Central Maui to Keanae on Hana Highway: roads are open and have been cleared of debris.
Keanae to Hana on Hana Highway: Roads may be closed temporarily while crews work to clear debris.
Nahiku: The road to Lower Nahiku Village was blocked last night by large fallen trees; it is unknown whether crews have been able to remove the trees as of this morning. Local traffic only between mile markers 28-29 as utility crews work in the area; poles and wires are down.
Beyond Hana: Kalepa Bridge is impassable due to flooding. Public Works crews expect road closures and delays along Piilani Highway in the Kaupo area over the next two days as crews continue to inspect and repair roads and bridges. Pi’ilani Highway from Kalepa to Manawainui remains completel closed by boulders, mud and fallen trees.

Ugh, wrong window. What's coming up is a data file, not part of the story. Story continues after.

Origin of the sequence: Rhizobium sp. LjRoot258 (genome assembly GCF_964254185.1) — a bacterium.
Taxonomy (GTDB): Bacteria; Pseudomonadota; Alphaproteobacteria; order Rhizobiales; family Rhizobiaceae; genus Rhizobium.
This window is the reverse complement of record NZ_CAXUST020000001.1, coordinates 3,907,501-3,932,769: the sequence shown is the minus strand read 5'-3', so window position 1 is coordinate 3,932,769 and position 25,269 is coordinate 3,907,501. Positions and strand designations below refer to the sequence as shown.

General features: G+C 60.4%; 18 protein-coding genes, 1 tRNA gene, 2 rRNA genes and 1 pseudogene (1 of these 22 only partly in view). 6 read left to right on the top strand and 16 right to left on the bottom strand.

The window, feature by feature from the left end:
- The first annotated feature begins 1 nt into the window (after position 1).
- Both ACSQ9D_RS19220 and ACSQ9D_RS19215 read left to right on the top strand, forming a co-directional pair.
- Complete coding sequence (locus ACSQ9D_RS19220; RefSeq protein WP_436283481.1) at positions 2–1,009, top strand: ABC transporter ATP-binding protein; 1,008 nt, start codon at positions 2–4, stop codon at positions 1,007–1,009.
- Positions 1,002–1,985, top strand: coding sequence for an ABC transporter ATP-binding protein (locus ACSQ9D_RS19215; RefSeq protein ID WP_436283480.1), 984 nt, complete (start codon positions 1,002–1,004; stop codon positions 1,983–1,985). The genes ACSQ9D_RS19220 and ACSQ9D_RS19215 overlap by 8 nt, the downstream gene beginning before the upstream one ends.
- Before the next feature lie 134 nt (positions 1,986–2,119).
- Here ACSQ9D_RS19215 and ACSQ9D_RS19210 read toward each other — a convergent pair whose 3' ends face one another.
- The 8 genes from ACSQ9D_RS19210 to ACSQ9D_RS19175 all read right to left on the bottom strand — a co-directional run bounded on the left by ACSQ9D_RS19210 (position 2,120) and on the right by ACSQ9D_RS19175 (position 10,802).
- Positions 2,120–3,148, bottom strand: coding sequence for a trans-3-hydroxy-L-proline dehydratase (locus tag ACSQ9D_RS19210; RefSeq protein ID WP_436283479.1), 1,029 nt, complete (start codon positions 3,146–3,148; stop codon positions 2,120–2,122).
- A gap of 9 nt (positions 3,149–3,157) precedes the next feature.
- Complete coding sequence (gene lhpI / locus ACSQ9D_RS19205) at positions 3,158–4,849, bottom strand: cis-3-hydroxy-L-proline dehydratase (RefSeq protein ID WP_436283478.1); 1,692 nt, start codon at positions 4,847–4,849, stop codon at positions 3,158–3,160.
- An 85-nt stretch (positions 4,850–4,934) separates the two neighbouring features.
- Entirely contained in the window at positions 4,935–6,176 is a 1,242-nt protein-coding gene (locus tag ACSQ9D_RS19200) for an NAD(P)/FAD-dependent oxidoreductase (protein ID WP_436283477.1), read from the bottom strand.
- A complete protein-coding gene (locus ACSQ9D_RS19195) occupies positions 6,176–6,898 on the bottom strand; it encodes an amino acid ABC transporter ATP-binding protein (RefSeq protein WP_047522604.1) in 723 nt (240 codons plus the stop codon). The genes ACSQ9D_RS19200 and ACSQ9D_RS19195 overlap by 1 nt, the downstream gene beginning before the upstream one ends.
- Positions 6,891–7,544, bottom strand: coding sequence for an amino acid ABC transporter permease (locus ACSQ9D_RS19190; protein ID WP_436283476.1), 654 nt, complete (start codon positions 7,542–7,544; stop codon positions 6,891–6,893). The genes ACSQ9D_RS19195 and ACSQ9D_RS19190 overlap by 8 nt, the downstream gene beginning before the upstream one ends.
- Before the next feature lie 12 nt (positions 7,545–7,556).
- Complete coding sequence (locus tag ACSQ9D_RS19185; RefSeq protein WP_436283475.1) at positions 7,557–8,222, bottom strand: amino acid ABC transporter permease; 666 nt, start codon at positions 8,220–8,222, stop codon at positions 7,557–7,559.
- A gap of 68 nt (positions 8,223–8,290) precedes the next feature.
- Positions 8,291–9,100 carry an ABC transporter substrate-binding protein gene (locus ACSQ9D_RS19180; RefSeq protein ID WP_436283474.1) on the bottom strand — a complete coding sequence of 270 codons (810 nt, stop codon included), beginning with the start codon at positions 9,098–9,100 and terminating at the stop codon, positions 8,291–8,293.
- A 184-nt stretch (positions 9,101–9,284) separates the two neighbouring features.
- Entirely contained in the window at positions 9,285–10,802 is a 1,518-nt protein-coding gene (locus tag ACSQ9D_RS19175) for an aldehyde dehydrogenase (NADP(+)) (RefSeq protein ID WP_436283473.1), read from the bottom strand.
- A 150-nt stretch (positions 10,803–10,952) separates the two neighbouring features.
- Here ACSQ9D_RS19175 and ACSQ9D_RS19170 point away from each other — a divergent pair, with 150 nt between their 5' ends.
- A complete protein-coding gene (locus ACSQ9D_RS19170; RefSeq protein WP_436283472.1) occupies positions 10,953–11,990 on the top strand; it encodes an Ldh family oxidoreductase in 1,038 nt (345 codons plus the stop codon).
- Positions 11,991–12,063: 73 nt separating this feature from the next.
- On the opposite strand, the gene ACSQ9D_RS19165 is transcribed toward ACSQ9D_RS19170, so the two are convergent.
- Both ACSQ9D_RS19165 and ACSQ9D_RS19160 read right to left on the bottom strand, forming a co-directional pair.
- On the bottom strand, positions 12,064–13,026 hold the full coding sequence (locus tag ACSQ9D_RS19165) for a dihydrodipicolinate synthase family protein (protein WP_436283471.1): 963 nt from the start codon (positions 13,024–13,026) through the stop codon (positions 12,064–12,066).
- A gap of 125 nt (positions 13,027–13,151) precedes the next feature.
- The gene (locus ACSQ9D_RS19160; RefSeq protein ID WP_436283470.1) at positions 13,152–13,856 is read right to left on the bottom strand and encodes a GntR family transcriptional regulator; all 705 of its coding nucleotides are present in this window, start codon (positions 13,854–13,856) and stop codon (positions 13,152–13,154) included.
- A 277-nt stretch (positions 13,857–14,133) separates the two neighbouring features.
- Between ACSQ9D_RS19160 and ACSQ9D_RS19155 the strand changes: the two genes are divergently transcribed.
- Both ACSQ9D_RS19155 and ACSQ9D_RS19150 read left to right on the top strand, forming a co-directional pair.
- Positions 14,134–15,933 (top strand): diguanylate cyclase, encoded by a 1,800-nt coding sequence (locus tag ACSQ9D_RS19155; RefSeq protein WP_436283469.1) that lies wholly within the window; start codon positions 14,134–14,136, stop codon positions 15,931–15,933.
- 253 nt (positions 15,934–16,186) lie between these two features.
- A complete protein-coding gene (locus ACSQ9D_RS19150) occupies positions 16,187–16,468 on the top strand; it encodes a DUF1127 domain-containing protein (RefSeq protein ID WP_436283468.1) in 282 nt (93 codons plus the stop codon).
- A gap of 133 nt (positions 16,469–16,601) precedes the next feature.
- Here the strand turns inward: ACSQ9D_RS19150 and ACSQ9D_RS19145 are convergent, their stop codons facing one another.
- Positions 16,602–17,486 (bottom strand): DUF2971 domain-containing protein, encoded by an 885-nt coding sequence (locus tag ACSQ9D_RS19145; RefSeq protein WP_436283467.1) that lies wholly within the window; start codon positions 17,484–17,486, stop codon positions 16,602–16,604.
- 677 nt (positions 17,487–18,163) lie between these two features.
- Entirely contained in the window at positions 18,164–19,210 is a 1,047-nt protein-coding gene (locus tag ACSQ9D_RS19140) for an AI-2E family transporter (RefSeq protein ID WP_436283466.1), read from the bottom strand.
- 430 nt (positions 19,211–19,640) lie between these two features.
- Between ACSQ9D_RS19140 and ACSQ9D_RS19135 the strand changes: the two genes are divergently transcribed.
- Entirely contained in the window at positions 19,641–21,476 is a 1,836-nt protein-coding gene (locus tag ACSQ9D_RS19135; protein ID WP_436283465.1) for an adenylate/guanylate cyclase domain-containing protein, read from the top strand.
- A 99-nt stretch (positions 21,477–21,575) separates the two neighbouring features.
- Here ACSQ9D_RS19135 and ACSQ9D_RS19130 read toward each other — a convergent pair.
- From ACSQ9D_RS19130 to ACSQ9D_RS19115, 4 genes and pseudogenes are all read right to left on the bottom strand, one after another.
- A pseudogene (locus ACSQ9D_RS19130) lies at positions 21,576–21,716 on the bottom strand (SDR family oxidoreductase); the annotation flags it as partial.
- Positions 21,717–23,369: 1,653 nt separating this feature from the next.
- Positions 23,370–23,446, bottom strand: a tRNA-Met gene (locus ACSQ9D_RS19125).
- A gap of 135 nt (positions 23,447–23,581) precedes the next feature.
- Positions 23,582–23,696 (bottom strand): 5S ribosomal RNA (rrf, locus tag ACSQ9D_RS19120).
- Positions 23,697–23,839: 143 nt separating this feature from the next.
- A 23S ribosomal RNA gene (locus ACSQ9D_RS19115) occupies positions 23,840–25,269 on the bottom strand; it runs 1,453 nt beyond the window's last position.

All shelters have been closed as of 8:00 a.m. today.
Landfills and Refuse Collection:
Central Maui Landfill Open – Normal Operations
Molokai Landfill Open – Normal Operations
Lanai Landfill Open – Normal Operations
Hana Landfill – Delay in opening today; landfill staff not able to reach the landfill due to road conditions delaying travel. Estimated Hana Landfill opening is 11:00 a.m.
Delay in Upcountry refuse pickup due to street closure due to low-hanging cable line:
• Kekahi Place
• Kalua Place
• Hemala Street
• Kekolu Place
Trash will be collected on Thursday, August 1 for the above streets.
Department of Parks & Recreation (DPR):
• Waiehu Golf Course is open.
• County pools opened at 10 a.m.
• Commercial operators in County parks (CORA) are resuming activities in parks – all operators have been notified
• Parks-permitted events for Tuesday and Wednesday are being contacted by permit offices after the facilities have been inspected and determined to be operational for the permitted activities.